Staff editorial: When it comes to after school sports practices, Sunny Hills needs to take lead in notifying all stakeholders of potential COVID-19 exposures


Andrew Ngo

Football players train while socially distanced June 23 before an athlete encounter with COVID-19 shut down practices two months later.

The Accolade’s editorial board count: 12 approve of the idea for school officials to send out emails any time a report about a possible COVID-19 infection occurs and 4 believe emails should only be sent out when a positive test is confirmed among students and faculty.

Two weeks and two days.

That’s exactly how long boys and girls basketball practices lasted after reopening.

Football and boys and girls basketball had initially resumed Aug. 17, but basketball practices temporarily closed Sept. 2 after a basketball player reported he had been in contact with a family member who tested positive for the coronavirus but had not yet reported any symptoms as of Sept. 19. A week later, a football player reported his mother tested positive for the virus on Sept 4, causing the cancellation of football practices as well.

And this was only among the students who returned to campus early this school year. Now imagine 1,100.

As Sunny Hills prepares to reopen its campus for hybrid learning on Nov. 2, the issue of COVID-19 spreading among students and faculty is growing more imminent. Soon, nearly 50% of the student body, teachers and staff will populate the empty school halls instead of the few groups of socially distanced athletes outdoors.

Anything and everything will be possible.

Therefore, the school must take the lead among our other campuses in the Fullerton Joint Union High School District to provide transparency about reports of possible coronavirus cases among any SH affiliates within our school — especially now — since school will be open to all Cohort A/B students instead of the occasional athletes.

Although sports practices have now resumed since the temporary halt in early September, that does not take away from the necessity of transparent communication from the administration. Students and their families may deem it safe to return to school now, but as new information arises — such as the confirmed contact of a student with a positive coronavirus patient — families’ mindsets could change with a snap of their fingers.

Of course, it may seem safe to go back as this method of hybrid learning has not been implemented yet by the school; in theory, it may sound effective, but one coronavirus patient usually spreads the virus to two to three people in the early stages, according to So, administrators must keep all stakeholders — students, parents and teachers — updated about possible encounters with COVID-19 on campus so they can make a well-educated choice from the current situation.

Families deserve the right to know and judge whether their children should stay in school or not.”

— The Accolade Editorial Board

In addition, withholding information can even be dangerous and misleading as students can unknowingly put their lives — and their families’– at risk when exposed to the coronavirus. Families deserve the right to know and judge whether their children should stay in school or not.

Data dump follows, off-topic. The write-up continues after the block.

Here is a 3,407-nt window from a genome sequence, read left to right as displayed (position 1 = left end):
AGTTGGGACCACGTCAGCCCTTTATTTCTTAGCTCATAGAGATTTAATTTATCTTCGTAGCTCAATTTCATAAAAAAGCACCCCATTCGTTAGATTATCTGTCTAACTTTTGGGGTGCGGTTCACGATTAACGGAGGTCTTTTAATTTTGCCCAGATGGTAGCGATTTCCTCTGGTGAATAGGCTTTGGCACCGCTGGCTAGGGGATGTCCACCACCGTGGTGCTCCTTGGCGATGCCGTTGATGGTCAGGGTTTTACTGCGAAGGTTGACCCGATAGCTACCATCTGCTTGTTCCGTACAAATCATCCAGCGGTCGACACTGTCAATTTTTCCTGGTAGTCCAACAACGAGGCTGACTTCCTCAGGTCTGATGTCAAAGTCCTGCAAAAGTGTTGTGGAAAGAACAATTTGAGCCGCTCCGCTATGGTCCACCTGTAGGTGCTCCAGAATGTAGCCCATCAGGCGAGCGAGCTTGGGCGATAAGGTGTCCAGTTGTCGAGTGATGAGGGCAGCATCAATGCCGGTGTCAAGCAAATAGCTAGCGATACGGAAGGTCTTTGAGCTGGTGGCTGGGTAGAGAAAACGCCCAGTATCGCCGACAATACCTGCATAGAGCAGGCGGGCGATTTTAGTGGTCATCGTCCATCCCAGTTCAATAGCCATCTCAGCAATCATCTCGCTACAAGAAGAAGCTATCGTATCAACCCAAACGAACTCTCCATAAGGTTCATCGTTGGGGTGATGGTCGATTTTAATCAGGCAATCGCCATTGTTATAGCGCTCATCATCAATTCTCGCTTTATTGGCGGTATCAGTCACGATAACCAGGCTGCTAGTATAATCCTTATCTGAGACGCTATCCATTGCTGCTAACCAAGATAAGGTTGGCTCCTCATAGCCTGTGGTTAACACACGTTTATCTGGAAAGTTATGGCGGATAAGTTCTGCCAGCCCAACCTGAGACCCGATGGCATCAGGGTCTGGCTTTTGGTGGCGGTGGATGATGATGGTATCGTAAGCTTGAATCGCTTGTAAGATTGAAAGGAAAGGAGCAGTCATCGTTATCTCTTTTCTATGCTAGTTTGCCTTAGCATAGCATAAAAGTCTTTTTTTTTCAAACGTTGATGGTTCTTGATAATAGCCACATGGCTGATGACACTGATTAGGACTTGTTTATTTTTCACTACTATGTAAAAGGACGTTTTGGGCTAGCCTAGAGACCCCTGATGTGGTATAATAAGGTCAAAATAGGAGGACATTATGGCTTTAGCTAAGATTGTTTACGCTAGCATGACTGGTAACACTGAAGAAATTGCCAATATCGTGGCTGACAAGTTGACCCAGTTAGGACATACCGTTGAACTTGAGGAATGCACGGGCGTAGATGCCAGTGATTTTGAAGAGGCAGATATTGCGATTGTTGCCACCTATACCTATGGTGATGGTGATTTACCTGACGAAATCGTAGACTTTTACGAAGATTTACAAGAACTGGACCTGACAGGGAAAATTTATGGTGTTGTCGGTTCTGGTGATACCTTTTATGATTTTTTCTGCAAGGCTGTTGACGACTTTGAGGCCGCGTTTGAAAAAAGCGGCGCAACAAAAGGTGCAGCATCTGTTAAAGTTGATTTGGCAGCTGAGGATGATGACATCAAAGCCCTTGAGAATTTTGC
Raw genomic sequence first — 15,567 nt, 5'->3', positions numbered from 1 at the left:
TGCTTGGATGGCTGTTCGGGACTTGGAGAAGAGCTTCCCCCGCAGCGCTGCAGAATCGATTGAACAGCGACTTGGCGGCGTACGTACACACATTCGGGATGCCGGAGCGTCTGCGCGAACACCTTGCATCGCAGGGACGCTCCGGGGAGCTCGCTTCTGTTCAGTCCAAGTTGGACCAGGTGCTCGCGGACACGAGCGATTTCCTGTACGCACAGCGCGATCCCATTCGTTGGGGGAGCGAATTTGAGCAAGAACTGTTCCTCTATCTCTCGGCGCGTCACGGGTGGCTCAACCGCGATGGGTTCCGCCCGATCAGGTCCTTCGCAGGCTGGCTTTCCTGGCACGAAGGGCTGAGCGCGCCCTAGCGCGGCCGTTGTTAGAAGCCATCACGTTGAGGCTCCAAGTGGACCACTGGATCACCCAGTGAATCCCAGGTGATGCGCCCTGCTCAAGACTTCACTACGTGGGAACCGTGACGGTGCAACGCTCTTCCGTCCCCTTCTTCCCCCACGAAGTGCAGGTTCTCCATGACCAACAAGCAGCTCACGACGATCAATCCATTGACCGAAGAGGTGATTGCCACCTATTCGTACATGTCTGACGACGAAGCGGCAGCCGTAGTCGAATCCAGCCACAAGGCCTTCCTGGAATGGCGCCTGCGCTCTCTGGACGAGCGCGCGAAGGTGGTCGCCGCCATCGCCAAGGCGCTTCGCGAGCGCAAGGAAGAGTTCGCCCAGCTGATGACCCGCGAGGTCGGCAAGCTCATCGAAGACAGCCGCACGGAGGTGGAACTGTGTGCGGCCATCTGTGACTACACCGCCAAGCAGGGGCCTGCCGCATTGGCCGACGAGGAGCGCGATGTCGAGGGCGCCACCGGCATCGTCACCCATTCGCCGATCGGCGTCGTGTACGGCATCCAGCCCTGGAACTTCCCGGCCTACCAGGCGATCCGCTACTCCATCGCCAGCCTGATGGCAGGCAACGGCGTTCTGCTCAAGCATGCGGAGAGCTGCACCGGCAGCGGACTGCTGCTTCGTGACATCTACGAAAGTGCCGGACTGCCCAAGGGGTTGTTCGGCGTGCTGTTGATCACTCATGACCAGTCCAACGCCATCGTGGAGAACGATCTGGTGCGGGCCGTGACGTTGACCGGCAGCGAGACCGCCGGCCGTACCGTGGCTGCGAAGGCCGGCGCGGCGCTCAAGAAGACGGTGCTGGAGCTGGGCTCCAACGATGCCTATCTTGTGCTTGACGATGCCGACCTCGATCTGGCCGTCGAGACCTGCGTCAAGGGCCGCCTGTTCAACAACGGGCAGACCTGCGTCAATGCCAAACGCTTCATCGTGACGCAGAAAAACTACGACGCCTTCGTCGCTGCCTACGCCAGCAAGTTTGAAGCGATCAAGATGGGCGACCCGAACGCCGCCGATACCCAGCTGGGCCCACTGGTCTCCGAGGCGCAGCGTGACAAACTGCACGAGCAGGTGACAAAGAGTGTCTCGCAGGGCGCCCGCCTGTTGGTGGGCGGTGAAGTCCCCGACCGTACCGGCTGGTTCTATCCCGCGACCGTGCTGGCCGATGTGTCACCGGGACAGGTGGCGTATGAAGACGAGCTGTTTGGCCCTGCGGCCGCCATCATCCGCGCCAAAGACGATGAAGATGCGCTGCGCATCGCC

Although school officials would prefer not to make this information public for fear of causing a panic or overreaction among students, parents and teachers, that exact reasoning caused backlash towards President Donald Trump when he told reporter Bob Woodward that he knew about the severity of the virus but chose to withhold this information to prevent panic and fear.

This method may mistakenly sound like an unnecessary cause for hysteria, but a few emails here and there will not be enough to trigger widespread panic. A resulting panic from a couple of emails may urge a few families to bring their students back into Cohort C unless the campus receives a flood of reports of confirmed contacts with the coronavirus.

However, if a surge in cases does occur, the school should not have reopened to begin with, and the new panic from teachers and students and spike in cases may yet again result in school closure — the best possible solution if widespread infections occur. But at least we can trust that the actions Sunny Hills and the district will take if widespread panic ensues will definitely be the best decision given the circumstance. As a result, no matter if or if not panic ensues, the outcome can only be good for students and faculty.

Therefore, school officials under principal Allen Whitten’s supervision should send out an email to students and their families every time coaches or administrators are notified that any affiliate of the school has contracted the coronavirus or have been in contact with someone who tested positive.

It would not need to be so broad as within the whole district, but just within Sunny Hills. The email should include specific information such as the person’s positions (a teacher, custodian or athlete) when the exposure was reported and if that individual would plan on returning to school.

Although the reopening of the school may not be the best choice given the current situation, The Accolade’s editorial board agrees that if Sunny Hills must open, the best compromise would be for better communication between the administration and all stakeholders regarding possible coronavirus cases.